Communities throughout the Outer Banks, NC are becoming increasingly at risk as sea level rises and storm frequency increases. A panel of 19 scientists used regional and global data to estimate that sea level will rise on the North Carolina Coast from 15 to 55 inches by 2100. The panel settled on 39 inches (1 meter) as a number to present to the state legislature, which is a medium level predicted by the International Panel on Climate Change (IPCC). The scientists’ recommendations for actions based on these sea level rise estimates were met with resistance from the North Carolina legislators, who voted against taking action based on sea level rise.

Aerial view of the Outer Banks
Figure 6.9: The Outer Banks, separating the Atlantic Ocean (east) from Currituck and Albemarle Sounds (north) and Pamlico Sound (south).
Credit: Original source NASA but imported from English Wiki

Tourism in the Outer Banks is a huge economic driver for North Carolina. According to North Carolina’s Department of Commerce, tourism in the 20 North Carolina coastal counties brought in approximately $2.5 billion in 2009. 85% of that amount is attributable to the barrier islands. Furthermore, in the summer of 2011 almost half (47.5%) of the total visitors to the state traveled to the Outer Banks. (See Figure 6.10)

Graph shows summer of 2011, the coastal region received 47.5% of travel to North Carolina.
Figure 6.10: During the summer of 2011 (June- August), the coastal region received 47.5% of travel to North Carolina.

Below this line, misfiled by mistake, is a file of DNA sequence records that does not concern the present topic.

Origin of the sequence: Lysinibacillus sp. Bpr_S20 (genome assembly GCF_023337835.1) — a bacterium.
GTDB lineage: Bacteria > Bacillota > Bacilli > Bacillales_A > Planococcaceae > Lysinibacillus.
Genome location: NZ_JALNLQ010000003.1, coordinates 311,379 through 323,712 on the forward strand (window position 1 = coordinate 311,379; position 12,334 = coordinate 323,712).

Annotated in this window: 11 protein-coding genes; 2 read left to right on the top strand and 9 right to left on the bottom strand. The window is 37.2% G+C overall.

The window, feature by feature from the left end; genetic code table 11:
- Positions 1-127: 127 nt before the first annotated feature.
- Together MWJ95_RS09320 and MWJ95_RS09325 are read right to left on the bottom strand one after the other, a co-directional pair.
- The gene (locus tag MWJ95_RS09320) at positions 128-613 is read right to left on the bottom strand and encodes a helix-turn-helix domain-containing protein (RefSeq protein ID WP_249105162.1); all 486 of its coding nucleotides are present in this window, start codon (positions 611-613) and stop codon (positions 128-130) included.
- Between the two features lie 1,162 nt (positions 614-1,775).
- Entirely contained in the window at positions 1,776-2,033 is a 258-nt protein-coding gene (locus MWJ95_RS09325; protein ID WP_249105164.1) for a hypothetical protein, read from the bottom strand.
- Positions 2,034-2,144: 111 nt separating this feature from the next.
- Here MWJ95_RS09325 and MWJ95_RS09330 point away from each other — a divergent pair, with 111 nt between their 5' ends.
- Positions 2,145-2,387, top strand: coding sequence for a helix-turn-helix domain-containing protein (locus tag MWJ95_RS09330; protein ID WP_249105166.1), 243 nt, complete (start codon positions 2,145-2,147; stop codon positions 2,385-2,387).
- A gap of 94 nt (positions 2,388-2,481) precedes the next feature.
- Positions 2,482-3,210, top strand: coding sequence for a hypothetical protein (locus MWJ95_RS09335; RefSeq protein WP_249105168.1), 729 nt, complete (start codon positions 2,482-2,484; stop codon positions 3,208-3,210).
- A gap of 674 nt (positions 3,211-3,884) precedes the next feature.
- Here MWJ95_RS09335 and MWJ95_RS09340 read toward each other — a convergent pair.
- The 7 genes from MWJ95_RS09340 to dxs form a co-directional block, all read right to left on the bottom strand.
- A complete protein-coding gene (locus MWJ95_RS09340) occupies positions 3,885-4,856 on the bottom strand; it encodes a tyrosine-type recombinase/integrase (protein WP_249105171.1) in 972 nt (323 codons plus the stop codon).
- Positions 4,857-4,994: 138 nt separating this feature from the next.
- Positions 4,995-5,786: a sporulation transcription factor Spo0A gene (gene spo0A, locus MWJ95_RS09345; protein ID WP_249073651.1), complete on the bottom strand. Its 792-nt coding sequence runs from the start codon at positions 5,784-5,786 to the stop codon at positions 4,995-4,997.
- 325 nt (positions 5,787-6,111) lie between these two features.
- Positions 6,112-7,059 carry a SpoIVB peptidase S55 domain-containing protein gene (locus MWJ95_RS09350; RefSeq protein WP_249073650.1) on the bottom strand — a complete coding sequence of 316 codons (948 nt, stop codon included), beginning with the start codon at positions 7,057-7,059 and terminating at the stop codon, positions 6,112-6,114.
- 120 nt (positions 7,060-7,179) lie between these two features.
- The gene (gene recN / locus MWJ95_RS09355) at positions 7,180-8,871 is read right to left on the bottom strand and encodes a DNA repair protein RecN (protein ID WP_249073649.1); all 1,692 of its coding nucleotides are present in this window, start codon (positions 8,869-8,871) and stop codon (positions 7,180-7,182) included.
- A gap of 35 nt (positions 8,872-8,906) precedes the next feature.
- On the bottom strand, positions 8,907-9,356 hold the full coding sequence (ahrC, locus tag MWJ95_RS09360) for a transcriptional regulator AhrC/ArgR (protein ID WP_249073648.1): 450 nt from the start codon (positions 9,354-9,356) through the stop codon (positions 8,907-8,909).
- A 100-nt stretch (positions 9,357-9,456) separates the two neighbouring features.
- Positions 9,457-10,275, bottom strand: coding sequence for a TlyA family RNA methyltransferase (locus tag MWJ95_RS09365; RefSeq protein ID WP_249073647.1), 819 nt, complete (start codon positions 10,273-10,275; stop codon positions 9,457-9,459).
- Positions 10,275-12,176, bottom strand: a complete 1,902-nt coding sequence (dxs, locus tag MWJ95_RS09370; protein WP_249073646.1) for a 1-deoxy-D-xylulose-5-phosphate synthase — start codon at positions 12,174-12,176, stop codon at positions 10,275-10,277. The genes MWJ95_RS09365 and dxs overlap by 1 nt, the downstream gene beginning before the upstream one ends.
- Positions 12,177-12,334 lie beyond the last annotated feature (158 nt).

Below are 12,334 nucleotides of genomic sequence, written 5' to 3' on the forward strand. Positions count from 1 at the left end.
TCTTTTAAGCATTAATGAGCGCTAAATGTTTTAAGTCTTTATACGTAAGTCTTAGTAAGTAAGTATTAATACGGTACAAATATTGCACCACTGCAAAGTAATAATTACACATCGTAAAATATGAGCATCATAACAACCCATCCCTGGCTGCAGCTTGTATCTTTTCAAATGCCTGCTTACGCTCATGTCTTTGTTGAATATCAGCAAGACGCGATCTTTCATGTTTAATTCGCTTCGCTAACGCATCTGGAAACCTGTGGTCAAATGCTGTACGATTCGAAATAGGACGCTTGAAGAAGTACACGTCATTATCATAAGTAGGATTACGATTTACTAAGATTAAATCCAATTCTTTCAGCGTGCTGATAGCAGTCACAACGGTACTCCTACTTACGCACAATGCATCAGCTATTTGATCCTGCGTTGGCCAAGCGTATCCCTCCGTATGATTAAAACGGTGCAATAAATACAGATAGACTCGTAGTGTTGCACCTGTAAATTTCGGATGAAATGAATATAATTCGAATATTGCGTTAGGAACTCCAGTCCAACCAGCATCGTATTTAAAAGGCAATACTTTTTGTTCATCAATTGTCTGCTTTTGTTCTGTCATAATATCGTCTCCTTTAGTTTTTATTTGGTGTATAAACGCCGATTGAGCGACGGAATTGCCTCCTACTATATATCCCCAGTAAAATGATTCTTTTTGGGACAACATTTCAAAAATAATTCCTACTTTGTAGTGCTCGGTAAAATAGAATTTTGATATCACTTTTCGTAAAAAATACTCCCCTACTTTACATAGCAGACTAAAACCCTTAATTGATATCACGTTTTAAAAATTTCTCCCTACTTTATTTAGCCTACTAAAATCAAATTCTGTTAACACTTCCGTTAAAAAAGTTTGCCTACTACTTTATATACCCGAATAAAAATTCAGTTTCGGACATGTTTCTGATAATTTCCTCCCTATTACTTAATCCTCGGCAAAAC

Credit: North Carolina Department of Commerce, 2012.

North Carolina’s legislators’ reluctance to acknowledge climate change may lead to a lack of emergency support when it is needed, due to risks associated with sea level rise. According to Riggs (2013), “Large cities [New York, Boston, Washington DC, Miami, and New Orleans]… will be at the head of the line for emergency support.” A group called NC-20, representing the 20 coastal counties, lobbied to have a bill passed that prohibits policy makers from considering accelerated sea level rise projections. Bill 819 passed August 1, 2012, making it illegal in North Carolina for policy makers to consider accelerated rates of sea level rise when developing policy. It is still in law today. This will lead to policies that focus almost entirely on short-term economics and keeping business as usual, instead of seeking solutions to a problem that will continue to worsen and put many property owners at increased risk.

North Carolina Representative David Rouzer defends Bill 819, “The economic value of coastal property in those counties was $1.6 billion... 8,000 ocean front structures, so when you’re talking about sea level rise and the implications of this, you’re talking about affecting land use, you’re talking about affecting property values, and you’re talking about insurance rates and everything else.” This tension is an example of how challenging it can be to make policy changes that are based on science. These types of scenarios in which politics dictates the actions of communities. They are playing out in many coastal areas where taking actions based on sea level rise becomes very politically unpopular when property values and peoples' livelihoods are at stake.

Living on the Beach